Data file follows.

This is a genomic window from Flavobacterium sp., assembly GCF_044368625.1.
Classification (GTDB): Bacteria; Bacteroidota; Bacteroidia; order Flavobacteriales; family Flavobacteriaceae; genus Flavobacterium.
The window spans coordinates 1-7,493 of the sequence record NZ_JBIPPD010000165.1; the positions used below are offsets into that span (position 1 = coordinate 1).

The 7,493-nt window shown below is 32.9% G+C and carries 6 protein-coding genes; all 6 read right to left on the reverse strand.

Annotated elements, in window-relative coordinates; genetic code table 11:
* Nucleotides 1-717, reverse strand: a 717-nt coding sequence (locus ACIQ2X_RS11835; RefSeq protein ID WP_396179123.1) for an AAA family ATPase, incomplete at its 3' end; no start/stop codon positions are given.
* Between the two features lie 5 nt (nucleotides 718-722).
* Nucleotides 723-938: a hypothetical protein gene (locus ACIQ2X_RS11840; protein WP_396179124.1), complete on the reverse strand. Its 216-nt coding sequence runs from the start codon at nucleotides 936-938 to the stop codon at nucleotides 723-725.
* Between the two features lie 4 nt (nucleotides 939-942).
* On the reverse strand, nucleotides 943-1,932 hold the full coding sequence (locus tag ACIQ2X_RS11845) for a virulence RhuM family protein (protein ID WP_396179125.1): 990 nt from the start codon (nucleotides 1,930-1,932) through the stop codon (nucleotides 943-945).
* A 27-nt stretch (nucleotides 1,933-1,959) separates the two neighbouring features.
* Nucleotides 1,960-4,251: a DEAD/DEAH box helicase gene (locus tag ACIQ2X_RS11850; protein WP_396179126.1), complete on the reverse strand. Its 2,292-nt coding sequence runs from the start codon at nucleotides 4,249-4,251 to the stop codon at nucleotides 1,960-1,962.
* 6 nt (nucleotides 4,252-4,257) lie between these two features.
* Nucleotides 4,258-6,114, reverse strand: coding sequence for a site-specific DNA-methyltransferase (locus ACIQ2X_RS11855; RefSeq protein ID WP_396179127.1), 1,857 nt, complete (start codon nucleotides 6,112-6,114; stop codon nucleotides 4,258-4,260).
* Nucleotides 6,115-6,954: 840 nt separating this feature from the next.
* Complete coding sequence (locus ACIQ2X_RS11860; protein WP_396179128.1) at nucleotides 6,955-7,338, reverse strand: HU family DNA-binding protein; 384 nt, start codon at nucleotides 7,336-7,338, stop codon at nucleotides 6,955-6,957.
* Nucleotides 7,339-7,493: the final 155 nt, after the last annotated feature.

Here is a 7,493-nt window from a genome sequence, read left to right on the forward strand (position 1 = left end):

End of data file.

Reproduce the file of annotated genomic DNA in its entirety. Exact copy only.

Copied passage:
This is a genomic window from Flavobacterium sp., assembly GCF_044368625.1.
Classification (GTDB): Bacteria; Bacteroidota; Bacteroidia; order Flavobacteriales; family Flavobacteriaceae; genus Flavobacterium.
The window spans coordinates 1-7,493 of the sequence record NZ_JBIPPD010000165.1; the positions used below are offsets into that span (position 1 = coordinate 1).

The 7,493-nt window shown below is 32.9% G+C and carries 6 protein-coding genes; all 6 read right to left on the reverse strand.

Annotated elements, in window-relative coordinates; genetic code table 11:
* Nucleotides 1-717, reverse strand: a 717-nt coding sequence (locus ACIQ2X_RS11835; RefSeq protein ID WP_396179123.1) for an AAA family ATPase, incomplete at its 3' end; no start/stop codon positions are given.
* Between the two features lie 5 nt (nucleotides 718-722).
* Nucleotides 723-938: a hypothetical protein gene (locus ACIQ2X_RS11840; protein WP_396179124.1), complete on the reverse strand. Its 216-nt coding sequence runs from the start codon at nucleotides 936-938 to the stop codon at nucleotides 723-725.
* Between the two features lie 4 nt (nucleotides 939-942).
* On the reverse strand, nucleotides 943-1,932 hold the full coding sequence (locus tag ACIQ2X_RS11845) for a virulence RhuM family protein (protein ID WP_396179125.1): 990 nt from the start codon (nucleotides 1,930-1,932) through the stop codon (nucleotides 943-945).
* A 27-nt stretch (nucleotides 1,933-1,959) separates the two neighbouring features.
* Nucleotides 1,960-4,251: a DEAD/DEAH box helicase gene (locus tag ACIQ2X_RS11850; protein WP_396179126.1), complete on the reverse strand. Its 2,292-nt coding sequence runs from the start codon at nucleotides 4,249-4,251 to the stop codon at nucleotides 1,960-1,962.
* 6 nt (nucleotides 4,252-4,257) lie between these two features.
* Nucleotides 4,258-6,114, reverse strand: coding sequence for a site-specific DNA-methyltransferase (locus ACIQ2X_RS11855; RefSeq protein ID WP_396179127.1), 1,857 nt, complete (start codon nucleotides 6,112-6,114; stop codon nucleotides 4,258-4,260).
* Nucleotides 6,115-6,954: 840 nt separating this feature from the next.
* Complete coding sequence (locus ACIQ2X_RS11860; protein WP_396179128.1) at nucleotides 6,955-7,338, reverse strand: HU family DNA-binding protein; 384 nt, start codon at nucleotides 7,336-7,338, stop codon at nucleotides 6,955-6,957.
* Nucleotides 7,339-7,493: the final 155 nt, after the last annotated feature.

Here is a 7,493-nt window from a genome sequence, read left to right on the forward strand (position 1 = left end):